Why Did Nazarbayev Reshuffle the State Apparatus?

Last Friday, President Nursultan Nazarbayev participated in the extended meeting of the Kazakhstan government and rewarded everyone according to their work. With that, the leader of the nation limited himself to discussing the topical problems and reminding of the crucial tasks but chose not to fire Bakytzhan Sagintayev’s Cabinet. Minister of Labor Tamara Duysenova turned out to be his only “victim”.

Thus, one can say that the yet another cycle of the personnel reshuffles that started two months ago with the movements in the law-enforcement block has ended. Therefore, it makes sense to try and understand what happened and why Nazarbayev shook the siloviks so seriously while living the government practically intact.

We believe Nursultan Nazarbayev acted the way he did to mobilize the super-presidential vertical and the officialdom as a whole. With that, the President took into consideration the principal difference between the “law-enforcement” and the “economic” blocks.

Note that, in the first half of December 2017, Nazarbayev pensioned off Head of the Constitutional Council Igor Rogov and appointed Kayrat Mami instead. Zhakyp Asanov became the new Head of the Supreme Court and, in his turn, had vacated the post of Attorney General to be taken over by Kayrat Kozhamzharov. The chain ended with Deputy Head of the Anticorruption Agency Alik Shpekbayev who became its new leader.

As for Kayrat Mami’s moving to the Constitutional Council, it is hard to define it as anything rather than an “honorable discharge”. Note that this agency, with all its officially stated legal importance, has no real influence in the country and, therefore, no real respect from the state apparatus.

The fact that Mami has lost much of his political weight is indirectly confirmed by the veiled yet rather harsh criticism of himself as well as his actions inside the judicial system. Besides, Mukhtar Zimanov, a son of Salyk Zimanov, one of the co-authors of the Kazakhstan Constitution, has been released from prison on parole.  Mami had a hand in his conviction as part of the “Khorogoss Case”.

Obviously, it is unlikely that Nursultan Nazarbayev will let the opponents of the new Head of the Constitutional Council to finish him off but Kayrat Mami’s allies are likely to find themselves under attack (all the more so since their positions are coveted my many). On the other hand, the luck may favor Mami but, for that to happen, the transit in the country must go in the wrong direction so that the fighting clans would be forced to appeal to the Constitutional Council asking for arbitrage. However, this scenario is highly unlikely to materialize. Moreover, it is possible that Kayrat Mami will not be able to hold on to his post for that long a time.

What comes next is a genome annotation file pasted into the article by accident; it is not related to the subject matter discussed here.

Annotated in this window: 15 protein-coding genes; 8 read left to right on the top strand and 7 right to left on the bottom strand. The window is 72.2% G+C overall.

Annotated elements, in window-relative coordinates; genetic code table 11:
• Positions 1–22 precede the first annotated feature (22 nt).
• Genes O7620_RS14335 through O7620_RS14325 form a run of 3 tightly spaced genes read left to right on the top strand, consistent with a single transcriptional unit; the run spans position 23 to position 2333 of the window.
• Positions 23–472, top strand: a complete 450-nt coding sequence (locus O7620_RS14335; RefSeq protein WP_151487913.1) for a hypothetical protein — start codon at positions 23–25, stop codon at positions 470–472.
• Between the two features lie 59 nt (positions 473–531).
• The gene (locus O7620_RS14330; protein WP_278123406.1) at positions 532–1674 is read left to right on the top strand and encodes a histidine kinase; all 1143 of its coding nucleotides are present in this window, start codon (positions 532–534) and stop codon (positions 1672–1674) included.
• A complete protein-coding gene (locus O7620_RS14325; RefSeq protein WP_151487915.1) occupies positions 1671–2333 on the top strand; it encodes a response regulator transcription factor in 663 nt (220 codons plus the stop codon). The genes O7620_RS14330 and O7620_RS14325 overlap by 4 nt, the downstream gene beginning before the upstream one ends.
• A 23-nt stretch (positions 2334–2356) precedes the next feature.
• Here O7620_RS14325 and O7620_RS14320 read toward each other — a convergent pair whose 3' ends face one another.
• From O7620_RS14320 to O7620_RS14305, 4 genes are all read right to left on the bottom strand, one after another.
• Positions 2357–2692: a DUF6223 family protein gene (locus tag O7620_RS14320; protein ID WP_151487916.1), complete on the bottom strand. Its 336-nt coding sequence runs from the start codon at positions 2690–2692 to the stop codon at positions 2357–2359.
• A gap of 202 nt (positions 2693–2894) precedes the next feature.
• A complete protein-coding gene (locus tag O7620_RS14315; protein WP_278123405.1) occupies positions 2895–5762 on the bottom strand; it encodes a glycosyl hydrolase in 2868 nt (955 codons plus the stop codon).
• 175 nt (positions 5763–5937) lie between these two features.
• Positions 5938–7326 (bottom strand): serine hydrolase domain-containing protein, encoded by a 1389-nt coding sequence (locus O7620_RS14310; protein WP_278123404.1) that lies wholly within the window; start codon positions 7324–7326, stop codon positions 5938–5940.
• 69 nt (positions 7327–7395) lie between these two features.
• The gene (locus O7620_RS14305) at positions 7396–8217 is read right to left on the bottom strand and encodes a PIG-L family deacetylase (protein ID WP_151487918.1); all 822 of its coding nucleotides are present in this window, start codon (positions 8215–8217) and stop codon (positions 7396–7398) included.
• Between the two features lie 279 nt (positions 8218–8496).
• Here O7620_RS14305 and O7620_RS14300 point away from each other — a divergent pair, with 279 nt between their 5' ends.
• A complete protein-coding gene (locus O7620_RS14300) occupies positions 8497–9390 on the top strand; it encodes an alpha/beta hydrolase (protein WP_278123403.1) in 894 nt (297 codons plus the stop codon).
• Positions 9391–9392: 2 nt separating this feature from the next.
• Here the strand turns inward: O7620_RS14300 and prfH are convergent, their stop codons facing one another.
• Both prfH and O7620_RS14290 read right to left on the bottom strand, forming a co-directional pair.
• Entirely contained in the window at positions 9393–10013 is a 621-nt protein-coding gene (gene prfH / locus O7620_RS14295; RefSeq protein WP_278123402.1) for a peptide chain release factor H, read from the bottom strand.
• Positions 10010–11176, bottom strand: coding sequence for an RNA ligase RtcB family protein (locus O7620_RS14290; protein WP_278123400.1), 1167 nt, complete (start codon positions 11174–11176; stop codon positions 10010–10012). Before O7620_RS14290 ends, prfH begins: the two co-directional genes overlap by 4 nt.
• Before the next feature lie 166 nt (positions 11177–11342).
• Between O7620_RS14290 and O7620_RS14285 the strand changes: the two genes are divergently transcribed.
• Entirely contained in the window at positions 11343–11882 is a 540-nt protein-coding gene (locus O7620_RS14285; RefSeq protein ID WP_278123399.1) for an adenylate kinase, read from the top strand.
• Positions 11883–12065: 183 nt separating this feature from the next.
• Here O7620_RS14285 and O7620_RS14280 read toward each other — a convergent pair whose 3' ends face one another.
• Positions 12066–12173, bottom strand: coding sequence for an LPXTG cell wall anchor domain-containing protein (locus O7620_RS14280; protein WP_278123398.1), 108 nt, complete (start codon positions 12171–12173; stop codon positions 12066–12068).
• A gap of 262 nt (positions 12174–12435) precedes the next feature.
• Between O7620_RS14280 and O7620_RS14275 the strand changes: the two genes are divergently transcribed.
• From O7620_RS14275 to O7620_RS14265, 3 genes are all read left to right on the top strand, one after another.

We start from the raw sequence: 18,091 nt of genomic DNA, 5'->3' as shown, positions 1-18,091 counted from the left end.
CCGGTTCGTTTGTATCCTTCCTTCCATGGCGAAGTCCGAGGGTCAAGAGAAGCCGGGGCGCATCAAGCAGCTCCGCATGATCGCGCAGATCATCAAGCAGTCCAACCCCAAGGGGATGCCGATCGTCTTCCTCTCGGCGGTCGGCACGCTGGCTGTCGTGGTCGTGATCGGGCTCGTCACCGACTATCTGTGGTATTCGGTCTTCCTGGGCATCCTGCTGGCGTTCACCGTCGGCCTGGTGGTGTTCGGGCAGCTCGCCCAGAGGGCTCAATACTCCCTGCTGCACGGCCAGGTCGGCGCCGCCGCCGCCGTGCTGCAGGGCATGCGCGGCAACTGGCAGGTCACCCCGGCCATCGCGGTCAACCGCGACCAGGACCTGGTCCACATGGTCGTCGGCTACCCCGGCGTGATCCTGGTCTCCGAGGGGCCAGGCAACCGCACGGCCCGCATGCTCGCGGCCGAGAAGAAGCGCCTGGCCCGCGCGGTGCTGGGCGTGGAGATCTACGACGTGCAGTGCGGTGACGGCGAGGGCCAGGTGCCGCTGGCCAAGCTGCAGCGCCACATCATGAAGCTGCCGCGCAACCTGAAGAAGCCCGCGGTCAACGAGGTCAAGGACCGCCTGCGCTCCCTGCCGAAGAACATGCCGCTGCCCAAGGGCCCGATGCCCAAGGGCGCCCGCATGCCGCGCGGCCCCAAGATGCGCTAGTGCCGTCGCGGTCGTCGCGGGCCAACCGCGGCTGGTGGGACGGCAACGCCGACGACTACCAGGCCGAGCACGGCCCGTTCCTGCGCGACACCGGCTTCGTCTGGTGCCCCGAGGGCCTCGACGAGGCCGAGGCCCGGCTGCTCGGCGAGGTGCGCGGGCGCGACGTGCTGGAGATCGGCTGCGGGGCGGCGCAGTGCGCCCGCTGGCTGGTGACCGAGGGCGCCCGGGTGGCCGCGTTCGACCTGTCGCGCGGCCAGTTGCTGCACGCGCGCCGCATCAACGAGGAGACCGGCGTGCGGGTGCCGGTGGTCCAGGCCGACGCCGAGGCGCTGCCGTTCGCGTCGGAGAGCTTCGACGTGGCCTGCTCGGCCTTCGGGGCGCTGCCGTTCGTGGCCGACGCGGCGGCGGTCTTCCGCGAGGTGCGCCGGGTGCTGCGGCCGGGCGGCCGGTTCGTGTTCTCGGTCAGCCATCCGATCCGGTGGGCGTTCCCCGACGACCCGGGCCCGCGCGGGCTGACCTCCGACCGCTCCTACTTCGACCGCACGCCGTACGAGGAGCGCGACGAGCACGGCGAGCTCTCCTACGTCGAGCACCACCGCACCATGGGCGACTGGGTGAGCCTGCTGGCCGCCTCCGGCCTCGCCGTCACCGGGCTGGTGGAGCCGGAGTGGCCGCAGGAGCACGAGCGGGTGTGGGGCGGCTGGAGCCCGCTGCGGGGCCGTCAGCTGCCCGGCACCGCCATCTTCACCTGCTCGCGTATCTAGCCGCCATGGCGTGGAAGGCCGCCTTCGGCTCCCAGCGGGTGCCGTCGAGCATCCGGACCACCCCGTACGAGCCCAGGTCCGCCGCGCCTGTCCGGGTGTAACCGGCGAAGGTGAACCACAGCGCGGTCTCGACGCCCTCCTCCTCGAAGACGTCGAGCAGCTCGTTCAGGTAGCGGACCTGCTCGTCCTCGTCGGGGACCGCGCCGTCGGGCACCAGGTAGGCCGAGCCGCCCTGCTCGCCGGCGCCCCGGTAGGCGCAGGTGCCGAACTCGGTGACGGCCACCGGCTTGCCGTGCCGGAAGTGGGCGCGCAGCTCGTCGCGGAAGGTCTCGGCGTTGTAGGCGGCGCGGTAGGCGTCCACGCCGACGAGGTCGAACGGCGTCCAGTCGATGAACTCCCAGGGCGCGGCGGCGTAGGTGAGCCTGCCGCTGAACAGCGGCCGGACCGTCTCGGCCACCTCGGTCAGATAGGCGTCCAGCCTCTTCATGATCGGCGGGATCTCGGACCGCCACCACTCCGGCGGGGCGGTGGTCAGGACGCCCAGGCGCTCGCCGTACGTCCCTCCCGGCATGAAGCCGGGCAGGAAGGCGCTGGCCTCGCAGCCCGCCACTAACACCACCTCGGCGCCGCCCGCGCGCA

As for the other three appointees, all of them started their actions with publicly admitting the serious deficiencies in the operations of their agencies, making inflated demands on their subordinates, and promising to change the matters for the better. After which, they began discharging and reshuffling their personnel. Since Zhakyp Asanov and Kayrat Kozhamzharov as well as Alik Shpekbayev are no newbies in the state apparatus, it seems this is exactly what the person to whom their owe their appointments wanted – to shake the entire law-enforcement “block”.

On the other hand, firing the government and appointing a new Cabinet would lead to at least a half a year (or perhaps a whole year) disintegration of the state apparatus. For this reason, Nursultan Nazarbayev chose to fire only Minister of Labor Tamara Duysenova. And even this happened probably not because her job performance was poorer than those of her colleagues but due to her minimal political weight. So, she was simply a “burnt offering” that was made so that Prime Minister Bakytzhan Sagintayev and his comrades knew that the same may happen to any of them any moment.

Thus, we believe Nursultan Nazarbayev executed a series of the state apparatus reshuffles to, first, mobilize all the state agencies’ employees and all the state agencies, second, to conduct the external review of the law-enforcement block’s activities by putting in charge new bosses, third, to enforce the competition among the agencies and inside the agencies.

The reasons for Nazarbayev to act in this way are clear – in the framework of the authoritarian political system and the super-presidential vertical, the civilized mechanisms to mobilize the state apparatus and the quasi-state structures, the officials and the state-financed organizations’ employees via open political competition are simply inapplicable.

As a result, the President had to use the standard Eurasian practice of changing chief executives in order to “shake” the state structures and make them work more actively and effectively. Of course, this medicine works for only about half a year or may be a year, and then, after the agencies’ apparatuses are renewed and become subordinated to the chief executives, it all dies away. Until the next personnel “perestroika”.


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